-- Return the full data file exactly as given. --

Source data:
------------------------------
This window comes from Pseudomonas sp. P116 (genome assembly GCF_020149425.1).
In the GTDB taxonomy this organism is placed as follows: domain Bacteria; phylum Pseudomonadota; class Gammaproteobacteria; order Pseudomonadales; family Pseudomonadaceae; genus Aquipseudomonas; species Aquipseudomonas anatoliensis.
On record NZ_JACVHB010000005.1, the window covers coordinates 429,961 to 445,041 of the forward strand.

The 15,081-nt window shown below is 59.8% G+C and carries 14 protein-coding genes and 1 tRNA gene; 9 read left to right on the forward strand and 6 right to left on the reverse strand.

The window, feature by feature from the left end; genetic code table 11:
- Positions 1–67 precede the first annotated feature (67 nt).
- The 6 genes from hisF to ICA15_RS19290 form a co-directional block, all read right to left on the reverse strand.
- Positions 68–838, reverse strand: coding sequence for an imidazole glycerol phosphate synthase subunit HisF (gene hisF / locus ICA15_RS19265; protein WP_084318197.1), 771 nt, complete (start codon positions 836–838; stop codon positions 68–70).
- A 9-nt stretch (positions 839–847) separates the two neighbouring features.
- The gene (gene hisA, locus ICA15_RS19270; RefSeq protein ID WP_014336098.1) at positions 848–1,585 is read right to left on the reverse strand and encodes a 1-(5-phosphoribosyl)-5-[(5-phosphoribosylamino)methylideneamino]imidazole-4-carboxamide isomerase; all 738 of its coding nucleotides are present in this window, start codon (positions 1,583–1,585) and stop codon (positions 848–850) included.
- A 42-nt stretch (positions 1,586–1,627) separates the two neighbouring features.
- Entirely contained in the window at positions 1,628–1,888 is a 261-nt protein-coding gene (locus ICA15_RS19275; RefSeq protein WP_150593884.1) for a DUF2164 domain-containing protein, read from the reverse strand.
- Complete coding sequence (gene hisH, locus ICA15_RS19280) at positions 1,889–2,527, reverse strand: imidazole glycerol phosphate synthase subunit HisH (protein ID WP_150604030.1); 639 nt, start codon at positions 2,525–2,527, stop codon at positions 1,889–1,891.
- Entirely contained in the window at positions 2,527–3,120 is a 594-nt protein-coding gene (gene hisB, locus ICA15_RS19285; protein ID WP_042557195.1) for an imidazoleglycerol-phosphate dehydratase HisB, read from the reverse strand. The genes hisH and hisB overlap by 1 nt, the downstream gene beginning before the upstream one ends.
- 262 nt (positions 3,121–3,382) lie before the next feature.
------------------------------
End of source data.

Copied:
This window comes from Pseudomonas sp. P116 (genome assembly GCF_020149425.1).
In the GTDB taxonomy this organism is placed as follows: domain Bacteria; phylum Pseudomonadota; class Gammaproteobacteria; order Pseudomonadales; family Pseudomonadaceae; genus Aquipseudomonas; species Aquipseudomonas anatoliensis.
On record NZ_JACVHB010000005.1, the window covers coordinates 429,961 to 445,041 of the forward strand.

The 15,081-nt window shown below is 59.8% G+C and carries 14 protein-coding genes and 1 tRNA gene; 9 read left to right on the forward strand and 6 right to left on the reverse strand.

The window, feature by feature from the left end; genetic code table 11:
- Positions 1–67 precede the first annotated feature (67 nt).
- The 6 genes from hisF to ICA15_RS19290 form a co-directional block, all read right to left on the reverse strand.
- Positions 68–838, reverse strand: coding sequence for an imidazole glycerol phosphate synthase subunit HisF (gene hisF / locus ICA15_RS19265; protein WP_084318197.1), 771 nt, complete (start codon positions 836–838; stop codon positions 68–70).
- A 9-nt stretch (positions 839–847) separates the two neighbouring features.
- The gene (gene hisA, locus ICA15_RS19270; RefSeq protein ID WP_014336098.1) at positions 848–1,585 is read right to left on the reverse strand and encodes a 1-(5-phosphoribosyl)-5-[(5-phosphoribosylamino)methylideneamino]imidazole-4-carboxamide isomerase; all 738 of its coding nucleotides are present in this window, start codon (positions 1,583–1,585) and stop codon (positions 848–850) included.
- A 42-nt stretch (positions 1,586–1,627) separates the two neighbouring features.
- Entirely contained in the window at positions 1,628–1,888 is a 261-nt protein-coding gene (locus ICA15_RS19275; RefSeq protein WP_150593884.1) for a DUF2164 domain-containing protein, read from the reverse strand.
- Complete coding sequence (gene hisH, locus ICA15_RS19280) at positions 1,889–2,527, reverse strand: imidazole glycerol phosphate synthase subunit HisH (protein ID WP_150604030.1); 639 nt, start codon at positions 2,525–2,527, stop codon at positions 1,889–1,891.
- Entirely contained in the window at positions 2,527–3,120 is a 594-nt protein-coding gene (gene hisB, locus ICA15_RS19285; protein ID WP_042557195.1) for an imidazoleglycerol-phosphate dehydratase HisB, read from the reverse strand. The genes hisH and hisB overlap by 1 nt, the downstream gene beginning before the upstream one ends.
- 262 nt (positions 3,121–3,382) lie before the next feature.